Oxford Ducati team owner Steve Moore has admitted some surprise over the pace showed by his new Panigale V4R given the lack of development time before testing kicked off last week.
The squad had only a few weeks to begin preparing the bike for its debut at Monteblanco and it has been a trial by fire - something Moore is used to - getting the limited electronics, fuel maps and firmware installed while rider Tommy Bridewell is also trying to get in track time.
Moore is very familar with converting electronic-heavy Panigale road bikes into electronic-light Panigale race bikes, but this is the team’s first go at something that isn’t a V-twin and making it work with the MoTEC spec-ECU.
“Knowing what we do about the electronics and the motorcycles, it was easier this time. We managed to come up with quite a lot of the data. People think we only need to do the mapping on it. There was about 50 hours of number crunching before we even put it into an ECU,” Moore told bikesportnews.com.
“We had to dissect the road bike ECU again - which works in a totally different way to the MoTEC - and that helped us a little bit. There are something on this bike - like its bizarre firing order, two-position inlet trumpets - that we have to work out and how to get engine braking out of a super-high revving four-cylinder engine.
“There are lots of things four-cylinder bikes do that the twin doesn’t do. The four-cylinder bikes effectively reduce the power to two cylinders coming out of a corner.
We thought we would have to learn that, but the power is so smooth on the V4 that we haven’t even started looking at it. Electronically, we had to work through everything we can possibly do.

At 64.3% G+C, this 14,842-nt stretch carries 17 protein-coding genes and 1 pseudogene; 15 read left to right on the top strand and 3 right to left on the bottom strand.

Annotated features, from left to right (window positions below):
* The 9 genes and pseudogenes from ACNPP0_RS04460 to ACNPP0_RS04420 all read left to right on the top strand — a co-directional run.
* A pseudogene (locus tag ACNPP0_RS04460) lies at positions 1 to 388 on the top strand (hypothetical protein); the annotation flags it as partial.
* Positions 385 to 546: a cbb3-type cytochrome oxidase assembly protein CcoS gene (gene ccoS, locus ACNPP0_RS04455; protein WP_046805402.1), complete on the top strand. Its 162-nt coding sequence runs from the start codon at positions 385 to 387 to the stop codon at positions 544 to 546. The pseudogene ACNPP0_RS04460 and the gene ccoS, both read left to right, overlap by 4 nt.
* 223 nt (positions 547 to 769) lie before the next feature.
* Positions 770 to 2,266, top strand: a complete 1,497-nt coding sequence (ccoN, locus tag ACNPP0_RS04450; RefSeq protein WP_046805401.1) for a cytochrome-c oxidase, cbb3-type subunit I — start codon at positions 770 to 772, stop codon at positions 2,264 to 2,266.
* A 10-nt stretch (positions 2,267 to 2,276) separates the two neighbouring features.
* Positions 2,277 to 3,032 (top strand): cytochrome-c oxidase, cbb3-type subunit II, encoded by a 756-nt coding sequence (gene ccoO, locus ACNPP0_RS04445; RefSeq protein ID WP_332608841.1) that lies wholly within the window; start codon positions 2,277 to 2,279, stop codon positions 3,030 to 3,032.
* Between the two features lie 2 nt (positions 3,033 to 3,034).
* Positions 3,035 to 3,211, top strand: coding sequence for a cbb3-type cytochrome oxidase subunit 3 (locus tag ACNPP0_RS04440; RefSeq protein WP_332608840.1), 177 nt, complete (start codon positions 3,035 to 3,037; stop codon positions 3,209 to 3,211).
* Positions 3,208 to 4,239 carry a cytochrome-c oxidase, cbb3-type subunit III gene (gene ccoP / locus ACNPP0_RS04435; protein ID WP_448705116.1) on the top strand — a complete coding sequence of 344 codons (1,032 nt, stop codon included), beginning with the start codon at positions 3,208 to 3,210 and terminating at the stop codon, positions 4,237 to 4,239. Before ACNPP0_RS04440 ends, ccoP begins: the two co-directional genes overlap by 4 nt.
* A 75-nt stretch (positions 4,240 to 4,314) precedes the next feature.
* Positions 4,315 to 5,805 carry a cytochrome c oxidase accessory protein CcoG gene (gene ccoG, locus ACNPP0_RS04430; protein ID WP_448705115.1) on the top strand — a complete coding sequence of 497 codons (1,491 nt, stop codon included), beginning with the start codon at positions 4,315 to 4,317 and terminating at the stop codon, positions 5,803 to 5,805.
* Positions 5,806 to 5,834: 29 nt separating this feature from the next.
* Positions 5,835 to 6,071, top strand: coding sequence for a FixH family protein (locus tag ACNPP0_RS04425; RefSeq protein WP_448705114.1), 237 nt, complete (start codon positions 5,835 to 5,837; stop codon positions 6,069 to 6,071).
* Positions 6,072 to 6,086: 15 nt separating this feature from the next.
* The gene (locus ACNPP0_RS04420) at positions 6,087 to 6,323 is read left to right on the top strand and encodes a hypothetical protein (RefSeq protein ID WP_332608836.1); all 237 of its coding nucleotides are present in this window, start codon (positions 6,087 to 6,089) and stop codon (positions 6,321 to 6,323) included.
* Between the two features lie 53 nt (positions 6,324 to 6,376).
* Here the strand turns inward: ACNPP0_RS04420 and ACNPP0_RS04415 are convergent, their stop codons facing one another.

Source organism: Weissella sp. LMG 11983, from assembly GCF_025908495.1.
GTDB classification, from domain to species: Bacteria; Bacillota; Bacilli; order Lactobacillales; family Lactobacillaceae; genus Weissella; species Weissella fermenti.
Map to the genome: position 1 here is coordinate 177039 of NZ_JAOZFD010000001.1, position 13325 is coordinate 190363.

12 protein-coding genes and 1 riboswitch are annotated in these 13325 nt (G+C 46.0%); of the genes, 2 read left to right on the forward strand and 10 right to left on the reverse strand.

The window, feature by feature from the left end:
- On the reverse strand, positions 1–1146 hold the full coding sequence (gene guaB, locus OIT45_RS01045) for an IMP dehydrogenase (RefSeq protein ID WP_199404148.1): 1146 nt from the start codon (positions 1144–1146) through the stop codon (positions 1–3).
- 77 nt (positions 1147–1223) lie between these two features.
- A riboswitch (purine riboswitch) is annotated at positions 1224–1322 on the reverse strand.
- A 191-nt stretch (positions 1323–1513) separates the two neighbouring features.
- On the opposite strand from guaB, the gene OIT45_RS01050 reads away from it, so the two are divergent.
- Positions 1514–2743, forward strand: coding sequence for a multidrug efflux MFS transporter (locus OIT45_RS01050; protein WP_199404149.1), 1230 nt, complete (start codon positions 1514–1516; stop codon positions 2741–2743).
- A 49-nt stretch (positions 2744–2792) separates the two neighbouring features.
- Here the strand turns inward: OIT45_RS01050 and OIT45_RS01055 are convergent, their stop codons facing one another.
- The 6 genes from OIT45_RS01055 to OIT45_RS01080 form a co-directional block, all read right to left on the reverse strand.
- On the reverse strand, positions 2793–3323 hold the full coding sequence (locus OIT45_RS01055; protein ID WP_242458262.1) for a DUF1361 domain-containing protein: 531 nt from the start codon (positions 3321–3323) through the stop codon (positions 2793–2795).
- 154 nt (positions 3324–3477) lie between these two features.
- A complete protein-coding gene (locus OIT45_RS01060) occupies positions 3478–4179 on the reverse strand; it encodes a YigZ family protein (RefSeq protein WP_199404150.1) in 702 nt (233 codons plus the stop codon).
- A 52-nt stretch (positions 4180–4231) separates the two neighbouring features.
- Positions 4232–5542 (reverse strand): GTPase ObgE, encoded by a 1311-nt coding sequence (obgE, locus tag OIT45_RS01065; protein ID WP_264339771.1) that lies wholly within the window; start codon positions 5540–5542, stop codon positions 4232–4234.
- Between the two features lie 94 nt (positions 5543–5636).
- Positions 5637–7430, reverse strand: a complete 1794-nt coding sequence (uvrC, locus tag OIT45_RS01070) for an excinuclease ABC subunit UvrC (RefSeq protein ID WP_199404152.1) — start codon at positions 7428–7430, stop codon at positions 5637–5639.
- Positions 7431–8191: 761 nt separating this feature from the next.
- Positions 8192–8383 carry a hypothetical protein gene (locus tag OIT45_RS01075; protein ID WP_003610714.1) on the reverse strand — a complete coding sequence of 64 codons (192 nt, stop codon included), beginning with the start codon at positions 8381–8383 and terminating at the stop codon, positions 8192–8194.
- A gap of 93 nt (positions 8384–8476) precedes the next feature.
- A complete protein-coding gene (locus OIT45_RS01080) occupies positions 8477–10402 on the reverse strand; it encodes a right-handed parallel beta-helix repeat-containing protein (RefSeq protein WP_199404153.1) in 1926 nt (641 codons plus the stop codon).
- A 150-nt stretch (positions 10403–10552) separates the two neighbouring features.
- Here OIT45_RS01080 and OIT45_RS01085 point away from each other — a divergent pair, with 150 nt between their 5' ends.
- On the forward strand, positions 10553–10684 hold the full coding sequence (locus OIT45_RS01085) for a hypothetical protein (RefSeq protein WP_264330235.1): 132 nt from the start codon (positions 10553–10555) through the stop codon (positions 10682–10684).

Due to the strict noise regulations, Termignoni have had to fabricate a completely new exhaust for Oxford and Be Wiser to use in 2019.
“The exhaust system arrived at the circuit, so we had to do the theoretical fuelling for that and then on track, so the first couple of days we spent getting the fuelling right. And get it so it didn’t have a horrible throttle.
“This is to meet with the noise regulations in BSB. The exhaust is unique to BSB, it’s only PBM and us that have it. We dropped a bike to them in February and they have been working out how to fit it since then.
“It’s easy to make it quiet, it’s easy to make it powerful. Making it quiet and powerful is very hard work, so they have done a hell of a job. That was the challenge with the strict noise regulations in the UK. We have to be absolutely squeaky clean.
Then we have to make sure the bike is rideable with that exhaust. That was about making a good throttle connection with lots of power.
“We also have to work out gearshift as it’s a very different cut time for the shifter and the blipper on this bike - it’s very easy to get it wrong. The we started work on the chassis and how the wings work.”
Moore and Bridewell are both happy with the way it went with the Devizes rider putting in a run of ten successive 1’44s laps in the morning of the second day to get an idea of how the bike will behave from the start of a race on a full fuel load.
“It was successful. We had a plan and we got through it all, and some of the other bits by lunchtime on the second day in Portugal.
“Tommy is really happy with it all. We were surprised to be as fast as we were and able to run those laptimes. We’ve got some work to do on tyre life but that is something we can do as we have lots of information.”